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Re: Heartrate Threshold

Susan Evans Garlinghouse wrote:

> I think I read somewhere
> that hummingbirds have a normal HR of around 2400 bpms, although their
> heart is a little different.  So I'm not so sure a horse's heart
> wouldn't be capable of re-filling and pumping out a fresh load of blood
> at 240 bpms---after all, it has been documented on more than one
> occasion.

His Susan,

I think there are some physical limits here:
- cardiac output (=stroke volume x heartrate). I'm not sure if any animal has such a
high cardiac output max. as horses. OK some animals have higher HRmax. but smaller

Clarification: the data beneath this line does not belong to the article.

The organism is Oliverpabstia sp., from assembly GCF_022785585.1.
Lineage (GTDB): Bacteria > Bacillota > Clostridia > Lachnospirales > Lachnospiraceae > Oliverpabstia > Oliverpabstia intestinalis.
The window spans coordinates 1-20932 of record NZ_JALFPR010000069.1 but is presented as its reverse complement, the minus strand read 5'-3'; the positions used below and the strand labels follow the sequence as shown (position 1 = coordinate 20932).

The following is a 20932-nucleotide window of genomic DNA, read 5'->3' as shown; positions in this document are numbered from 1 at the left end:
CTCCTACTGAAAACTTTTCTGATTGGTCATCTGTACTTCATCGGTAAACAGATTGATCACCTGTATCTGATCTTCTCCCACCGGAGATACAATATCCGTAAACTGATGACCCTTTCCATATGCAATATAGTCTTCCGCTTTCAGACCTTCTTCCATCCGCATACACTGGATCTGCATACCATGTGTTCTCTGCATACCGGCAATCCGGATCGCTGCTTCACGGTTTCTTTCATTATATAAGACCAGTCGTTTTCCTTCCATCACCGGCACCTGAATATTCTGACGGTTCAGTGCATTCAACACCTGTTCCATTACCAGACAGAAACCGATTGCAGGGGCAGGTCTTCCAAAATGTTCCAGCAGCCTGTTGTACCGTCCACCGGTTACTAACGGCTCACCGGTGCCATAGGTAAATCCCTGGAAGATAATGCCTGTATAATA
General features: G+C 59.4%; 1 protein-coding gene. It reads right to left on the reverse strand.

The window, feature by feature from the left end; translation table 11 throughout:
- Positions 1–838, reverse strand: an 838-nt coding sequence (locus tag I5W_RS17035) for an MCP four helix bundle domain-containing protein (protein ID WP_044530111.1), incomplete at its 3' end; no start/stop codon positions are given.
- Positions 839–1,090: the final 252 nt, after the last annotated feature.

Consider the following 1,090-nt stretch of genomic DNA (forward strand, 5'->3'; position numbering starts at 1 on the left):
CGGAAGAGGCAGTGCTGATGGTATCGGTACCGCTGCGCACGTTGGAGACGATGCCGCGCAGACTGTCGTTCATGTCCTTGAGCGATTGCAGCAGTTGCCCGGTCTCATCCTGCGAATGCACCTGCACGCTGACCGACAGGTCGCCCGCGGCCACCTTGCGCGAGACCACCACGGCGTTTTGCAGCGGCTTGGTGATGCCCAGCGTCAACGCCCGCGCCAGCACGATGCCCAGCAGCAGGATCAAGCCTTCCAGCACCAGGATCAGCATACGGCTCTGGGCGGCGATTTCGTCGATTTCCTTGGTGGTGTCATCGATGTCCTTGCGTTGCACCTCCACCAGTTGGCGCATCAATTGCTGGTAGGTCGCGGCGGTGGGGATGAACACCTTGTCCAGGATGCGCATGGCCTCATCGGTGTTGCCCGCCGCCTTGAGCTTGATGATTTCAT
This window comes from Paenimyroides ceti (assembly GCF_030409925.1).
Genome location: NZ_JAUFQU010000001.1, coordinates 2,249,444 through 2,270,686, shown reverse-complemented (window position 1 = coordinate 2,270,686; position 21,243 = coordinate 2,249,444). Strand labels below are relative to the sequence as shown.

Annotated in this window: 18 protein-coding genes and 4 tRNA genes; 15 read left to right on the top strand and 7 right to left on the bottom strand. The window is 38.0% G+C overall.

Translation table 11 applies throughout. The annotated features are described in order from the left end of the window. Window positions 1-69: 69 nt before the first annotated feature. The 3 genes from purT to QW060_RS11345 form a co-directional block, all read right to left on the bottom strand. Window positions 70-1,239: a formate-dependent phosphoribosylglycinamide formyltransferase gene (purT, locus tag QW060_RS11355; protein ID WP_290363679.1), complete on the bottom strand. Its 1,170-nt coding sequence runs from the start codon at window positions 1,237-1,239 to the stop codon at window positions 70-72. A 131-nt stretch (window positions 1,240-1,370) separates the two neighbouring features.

hearts also.
- arterial pressure and blood flow speed at HRmax. There must be a limit somewhere,
because theses structures are not made of carbon steel. I heard about arterial
ripp-offs and other awfull stress failures which happens in racing horses but very
seldom in humans.
- refill time of the heart itself. I remember reading an article of Engelhard. He
said that if HR goes up, the length of working phase (pressing blood) stays constant
at one point, because there is no way to save time anymore. However, the refill
phase (which is also the relaxing phase of the heart muscle itself) is shortened
more and more. Up to some 1/1000 sec. where the time is too short to refill the
heart again. I think this is what Tom mentioned as fibrillation.

Thats also interesting with the HRmax. of ponies (maybe small Arabians also). I
suggest they should be higher (?)


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